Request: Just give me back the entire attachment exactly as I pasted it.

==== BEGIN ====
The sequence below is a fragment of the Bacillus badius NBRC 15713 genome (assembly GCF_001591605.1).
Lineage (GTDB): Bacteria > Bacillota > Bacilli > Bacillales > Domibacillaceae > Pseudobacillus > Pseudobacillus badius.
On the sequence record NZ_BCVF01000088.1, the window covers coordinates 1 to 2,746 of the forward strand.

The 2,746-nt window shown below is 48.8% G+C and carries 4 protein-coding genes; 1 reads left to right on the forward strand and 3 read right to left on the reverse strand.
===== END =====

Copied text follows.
The sequence below is a fragment of the Bacillus badius NBRC 15713 genome (assembly GCF_001591605.1).
Lineage (GTDB): Bacteria > Bacillota > Bacilli > Bacillales > Domibacillaceae > Pseudobacillus > Pseudobacillus badius.
On the sequence record NZ_BCVF01000088.1, the window covers coordinates 1 to 2,746 of the forward strand.

The 2,746-nt window shown below is 48.8% G+C and carries 4 protein-coding genes; 1 reads left to right on the forward strand and 3 read right to left on the reverse strand.